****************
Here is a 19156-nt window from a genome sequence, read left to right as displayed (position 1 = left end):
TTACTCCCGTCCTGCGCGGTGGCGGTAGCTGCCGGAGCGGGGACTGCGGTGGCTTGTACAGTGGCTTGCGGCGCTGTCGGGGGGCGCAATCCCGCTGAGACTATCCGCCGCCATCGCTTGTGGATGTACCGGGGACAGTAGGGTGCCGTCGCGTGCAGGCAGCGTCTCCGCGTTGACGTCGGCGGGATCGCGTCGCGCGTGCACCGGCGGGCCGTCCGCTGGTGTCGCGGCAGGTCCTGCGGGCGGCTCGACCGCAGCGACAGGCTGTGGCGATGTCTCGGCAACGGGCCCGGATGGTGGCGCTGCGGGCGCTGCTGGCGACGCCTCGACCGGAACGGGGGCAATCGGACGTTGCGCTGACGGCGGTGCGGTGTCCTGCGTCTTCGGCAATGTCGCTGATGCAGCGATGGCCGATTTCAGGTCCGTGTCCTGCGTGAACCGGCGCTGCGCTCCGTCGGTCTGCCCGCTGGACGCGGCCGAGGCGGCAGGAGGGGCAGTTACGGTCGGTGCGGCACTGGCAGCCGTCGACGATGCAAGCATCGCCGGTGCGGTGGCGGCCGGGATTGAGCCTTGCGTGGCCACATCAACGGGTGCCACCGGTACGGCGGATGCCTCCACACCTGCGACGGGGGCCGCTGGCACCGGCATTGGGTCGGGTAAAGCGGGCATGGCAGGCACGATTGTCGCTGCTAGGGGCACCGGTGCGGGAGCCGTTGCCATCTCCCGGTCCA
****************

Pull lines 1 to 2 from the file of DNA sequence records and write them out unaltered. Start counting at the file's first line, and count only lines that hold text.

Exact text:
Here is a 19156-nt window from a genome sequence, read left to right as displayed (position 1 = left end):
TTACTCCCGTCCTGCGCGGTGGCGGTAGCTGCCGGAGCGGGGACTGCGGTGGCTTGTACAGTGGCTTGCGGCGCTGTCGGGGGGCGCAATCCCGCTGAGACTATCCGCCGCCATCGCTTGTGGATGTACCGGGGACAGTAGGGTGCCGTCGCGTGCAGGCAGCGTCTCCGCGTTGACGTCGGCGGGATCGCGTCGCGCGTGCACCGGCGGGCCGTCCGCTGGTGTCGCGGCAGGTCCTGCGGGCGGCTCGACCGCAGCGACAGGCTGTGGCGATGTCTCGGCAACGGGCCCGGATGGTGGCGCTGCGGGCGCTGCTGGCGACGCCTCGACCGGAACGGGGGCAATCGGACGTTGCGCTGACGGCGGTGCGGTGTCCTGCGTCTTCGGCAATGTCGCTGATGCAGCGATGGCCGATTTCAGGTCCGTGTCCTGCGTGAACCGGCGCTGCGCTCCGTCGGTCTGCCCGCTGGACGCGGCCGAGGCGGCAGGAGGGGCAGTTACGGTCGGTGCGGCACTGGCAGCCGTCGACGATGCAAGCATCGCCGGTGCGGTGGCGGCCGGGATTGAGCCTTGCGTGGCCACATCAACGGGTGCCACCGGTACGGCGGATGCCTCCACACCTGCGACGGGGGCCGCTGGCACCGGCATTGGGTCGGGTAAAGCGGGCATGGCAGGCACGATTGTCGCTGCTAGGGGCACCGGTGCGGGAGCCGTTGCCATCTCCCGGTCCA